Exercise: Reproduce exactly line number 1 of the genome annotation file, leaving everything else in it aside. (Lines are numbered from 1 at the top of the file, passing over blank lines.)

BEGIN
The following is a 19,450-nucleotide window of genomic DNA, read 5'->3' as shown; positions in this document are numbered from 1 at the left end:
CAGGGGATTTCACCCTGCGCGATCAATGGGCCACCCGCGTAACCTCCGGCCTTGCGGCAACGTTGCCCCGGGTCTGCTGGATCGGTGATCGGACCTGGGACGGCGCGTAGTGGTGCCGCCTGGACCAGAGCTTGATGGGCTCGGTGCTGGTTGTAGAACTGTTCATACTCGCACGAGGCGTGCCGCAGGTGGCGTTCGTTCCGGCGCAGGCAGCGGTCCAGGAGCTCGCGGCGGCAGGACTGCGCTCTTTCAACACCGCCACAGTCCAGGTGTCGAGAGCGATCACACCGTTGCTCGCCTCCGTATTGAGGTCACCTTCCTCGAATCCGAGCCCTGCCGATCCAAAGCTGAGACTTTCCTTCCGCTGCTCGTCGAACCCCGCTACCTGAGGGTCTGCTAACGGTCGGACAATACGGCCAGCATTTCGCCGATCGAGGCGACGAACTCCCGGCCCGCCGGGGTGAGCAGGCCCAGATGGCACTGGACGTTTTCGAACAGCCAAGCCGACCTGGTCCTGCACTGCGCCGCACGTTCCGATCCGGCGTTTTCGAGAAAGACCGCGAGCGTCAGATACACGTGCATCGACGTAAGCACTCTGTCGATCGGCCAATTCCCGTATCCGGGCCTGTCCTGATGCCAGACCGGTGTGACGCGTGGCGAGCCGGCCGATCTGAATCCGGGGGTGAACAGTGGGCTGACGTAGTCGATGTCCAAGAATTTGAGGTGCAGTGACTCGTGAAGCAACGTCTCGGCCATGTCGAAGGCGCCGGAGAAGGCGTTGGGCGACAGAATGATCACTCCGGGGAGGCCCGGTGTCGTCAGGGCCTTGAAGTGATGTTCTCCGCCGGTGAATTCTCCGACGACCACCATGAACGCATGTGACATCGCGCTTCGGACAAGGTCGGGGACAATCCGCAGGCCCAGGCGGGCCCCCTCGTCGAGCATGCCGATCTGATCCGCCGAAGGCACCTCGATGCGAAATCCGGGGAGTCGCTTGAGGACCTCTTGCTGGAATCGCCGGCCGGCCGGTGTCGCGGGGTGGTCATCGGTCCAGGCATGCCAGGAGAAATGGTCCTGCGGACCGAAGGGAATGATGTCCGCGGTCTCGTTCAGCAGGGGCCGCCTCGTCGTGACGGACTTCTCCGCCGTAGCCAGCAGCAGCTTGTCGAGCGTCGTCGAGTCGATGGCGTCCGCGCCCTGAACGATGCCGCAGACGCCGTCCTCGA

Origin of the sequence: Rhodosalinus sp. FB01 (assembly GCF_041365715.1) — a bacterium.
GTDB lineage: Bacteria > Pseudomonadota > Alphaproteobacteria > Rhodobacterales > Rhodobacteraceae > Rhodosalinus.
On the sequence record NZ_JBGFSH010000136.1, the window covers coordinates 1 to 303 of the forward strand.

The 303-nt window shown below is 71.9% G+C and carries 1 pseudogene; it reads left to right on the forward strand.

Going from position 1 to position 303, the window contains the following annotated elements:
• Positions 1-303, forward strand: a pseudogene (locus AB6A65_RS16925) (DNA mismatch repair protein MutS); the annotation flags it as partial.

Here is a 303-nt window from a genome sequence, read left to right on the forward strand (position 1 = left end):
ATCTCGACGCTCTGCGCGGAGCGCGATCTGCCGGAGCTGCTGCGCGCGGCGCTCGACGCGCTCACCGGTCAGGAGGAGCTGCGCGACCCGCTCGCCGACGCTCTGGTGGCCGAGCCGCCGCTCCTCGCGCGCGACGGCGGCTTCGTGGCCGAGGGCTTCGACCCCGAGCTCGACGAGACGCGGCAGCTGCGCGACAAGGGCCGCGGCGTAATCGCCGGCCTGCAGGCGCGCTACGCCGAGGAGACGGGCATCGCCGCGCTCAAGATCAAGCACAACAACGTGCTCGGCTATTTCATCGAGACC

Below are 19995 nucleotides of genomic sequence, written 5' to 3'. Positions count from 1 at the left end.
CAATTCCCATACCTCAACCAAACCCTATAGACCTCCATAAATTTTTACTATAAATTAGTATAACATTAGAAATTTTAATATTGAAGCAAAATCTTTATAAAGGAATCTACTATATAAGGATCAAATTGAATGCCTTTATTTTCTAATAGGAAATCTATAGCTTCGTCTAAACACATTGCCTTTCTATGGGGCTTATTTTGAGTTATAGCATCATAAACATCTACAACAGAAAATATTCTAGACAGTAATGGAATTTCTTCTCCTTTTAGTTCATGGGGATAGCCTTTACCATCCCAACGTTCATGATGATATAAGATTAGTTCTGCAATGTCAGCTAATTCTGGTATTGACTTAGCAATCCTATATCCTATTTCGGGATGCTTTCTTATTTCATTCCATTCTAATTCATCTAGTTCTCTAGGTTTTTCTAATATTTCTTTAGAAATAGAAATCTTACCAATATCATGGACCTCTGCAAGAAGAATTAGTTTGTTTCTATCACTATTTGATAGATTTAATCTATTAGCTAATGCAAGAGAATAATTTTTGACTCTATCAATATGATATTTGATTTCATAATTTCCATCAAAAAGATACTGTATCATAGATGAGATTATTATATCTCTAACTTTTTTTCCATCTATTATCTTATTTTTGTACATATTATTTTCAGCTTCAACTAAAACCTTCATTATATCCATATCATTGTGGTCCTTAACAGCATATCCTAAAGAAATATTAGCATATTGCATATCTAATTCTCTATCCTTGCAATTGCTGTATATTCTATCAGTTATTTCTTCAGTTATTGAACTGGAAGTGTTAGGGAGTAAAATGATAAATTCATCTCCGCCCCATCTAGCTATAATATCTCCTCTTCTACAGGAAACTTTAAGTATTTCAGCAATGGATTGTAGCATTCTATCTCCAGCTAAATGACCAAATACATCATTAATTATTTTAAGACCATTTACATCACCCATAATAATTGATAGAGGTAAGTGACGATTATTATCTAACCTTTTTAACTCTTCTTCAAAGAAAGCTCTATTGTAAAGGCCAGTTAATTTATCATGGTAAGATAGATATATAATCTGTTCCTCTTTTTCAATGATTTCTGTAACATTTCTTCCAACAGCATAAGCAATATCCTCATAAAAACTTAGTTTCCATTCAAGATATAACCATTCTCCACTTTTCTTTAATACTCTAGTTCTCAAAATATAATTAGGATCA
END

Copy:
The following is a 19,450-nucleotide window of genomic DNA, read 5'->3' as shown; positions in this document are numbered from 1 at the left end: